LAURENCE STEPHEN LOWRY, R.A.Father Going Home
- Laurence Stephen Lowry
- Father Going Home
- signed and dated 1962
- oil on canvas
Michael Grimes, Liverpool, where acquired by the father of the present owner in the late 1980s
Salford, Salford Art Gallery, L.S. Lowry, Centenary Exhibition, 16th October - 29th November 1987, un-numbered exhibition;
Middlesbrough, Cleveland Art Gallery, Lowry, 5th December 1987 - 17th January 1988, cat. no.57, with Arts Council tour to Herbert Art Gallery and Museum, Coventry; Stoke-on-Trent Art Gallery, Stoke-on-Trent; Royal Albert Memorial Museum, Exeter and Barbican Art Gallery, London.
As Lowry travelled the city – especially as a consequence of his job as a rent collector, something that he continued to do long after he had made it as an artist – he was constantly on alert for those surprising images that the city itself would offer up, with amazing frequency, if only one cared to look. Father Going Home is one such image: humorous, strange, enrapturing, joyful, it feels as ‘natural’ as anything the new breed of ‘street photographers’ of the 1950s and '60s could have come up with. And yet, as always this ‘naturalness’ disguises Lowry’s virtuosity as a painter. In Father Going Home we see all of the subtle tricks with which Lowry infuses his apparent naturalism, quietly distorting the real world to lend it an Expressionist quality not dissimilar to that of Edvard Munch. The man’s body is curved into a deliberate ‘S’; his back heel lifts whilst his front foot twists, almost like a dancer, lending him a swagger that succinctly tells of his mood (a swagger that Lowry leaves us thinking has come from a few swift pints on the way home).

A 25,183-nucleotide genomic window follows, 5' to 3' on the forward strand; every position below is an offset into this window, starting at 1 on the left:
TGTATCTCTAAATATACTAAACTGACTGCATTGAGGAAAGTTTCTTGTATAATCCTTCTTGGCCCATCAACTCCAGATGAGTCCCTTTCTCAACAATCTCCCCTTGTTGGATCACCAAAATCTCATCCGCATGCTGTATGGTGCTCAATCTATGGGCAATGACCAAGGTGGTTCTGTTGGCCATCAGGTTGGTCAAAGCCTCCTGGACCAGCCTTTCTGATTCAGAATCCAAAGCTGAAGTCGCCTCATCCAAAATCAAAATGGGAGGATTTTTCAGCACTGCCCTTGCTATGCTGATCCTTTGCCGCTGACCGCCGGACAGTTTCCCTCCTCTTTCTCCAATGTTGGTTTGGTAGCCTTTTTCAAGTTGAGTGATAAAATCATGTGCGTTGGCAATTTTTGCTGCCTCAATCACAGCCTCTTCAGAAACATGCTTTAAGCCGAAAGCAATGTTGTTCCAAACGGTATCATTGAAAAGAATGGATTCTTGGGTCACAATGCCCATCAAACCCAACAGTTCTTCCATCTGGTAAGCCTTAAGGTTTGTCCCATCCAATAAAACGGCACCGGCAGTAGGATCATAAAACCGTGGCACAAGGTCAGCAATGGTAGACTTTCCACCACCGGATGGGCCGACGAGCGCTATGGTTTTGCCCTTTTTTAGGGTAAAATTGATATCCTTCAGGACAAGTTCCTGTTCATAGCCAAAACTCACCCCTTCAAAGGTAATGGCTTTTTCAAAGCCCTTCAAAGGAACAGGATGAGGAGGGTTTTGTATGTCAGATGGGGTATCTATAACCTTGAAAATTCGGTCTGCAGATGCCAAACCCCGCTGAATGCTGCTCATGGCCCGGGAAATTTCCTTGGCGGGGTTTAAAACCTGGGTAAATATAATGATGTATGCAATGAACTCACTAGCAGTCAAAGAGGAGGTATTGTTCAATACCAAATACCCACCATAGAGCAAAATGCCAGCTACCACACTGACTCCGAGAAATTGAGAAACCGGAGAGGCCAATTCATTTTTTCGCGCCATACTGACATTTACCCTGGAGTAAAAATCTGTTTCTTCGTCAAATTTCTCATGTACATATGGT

In the window – beautifully rendered with just a few dabs of paint from a loaded brush – a small boy waits, the smile on his face mirroring that of his father. Without this little boy, the painting is still an evocative portrait of a working-man for whom, with the work-day done, all is well in the world. But with him, it creates an emotional charge (framed by hard stone paving slabs and a monotonous red-brick wall) of such sweetness it would melt the hardest of hearts.
In an equally Expressionist manner, Lowry imbues the physical surroundings with the emotion of the main human narrative. A cold, brittle white usually dominates his work, a visual metaphor for the hardness of city life, but here everything is bathed in warmth, from the bright red of the father’s tie, through to the reds that suffuse the green-brown of his coat and his strangely jolly yellow bag, through to the bricks of the terraces, a little pinker and lighter than usual.
Painted in the early 1960s, at a time when Lowry was becoming increasingly fascinated with what he called his ‘grotesques’ – single figures defined by strangeness, otherness, literally isolated against plain white backgrounds – Father Going Home is all about the other side of city life (even if a pub-fuelled temporary reprieve). As British New Wave Cinema of the 1950s and '60s sought to show, working-class culture is not all sorrow: it is irrepressible and has swagger.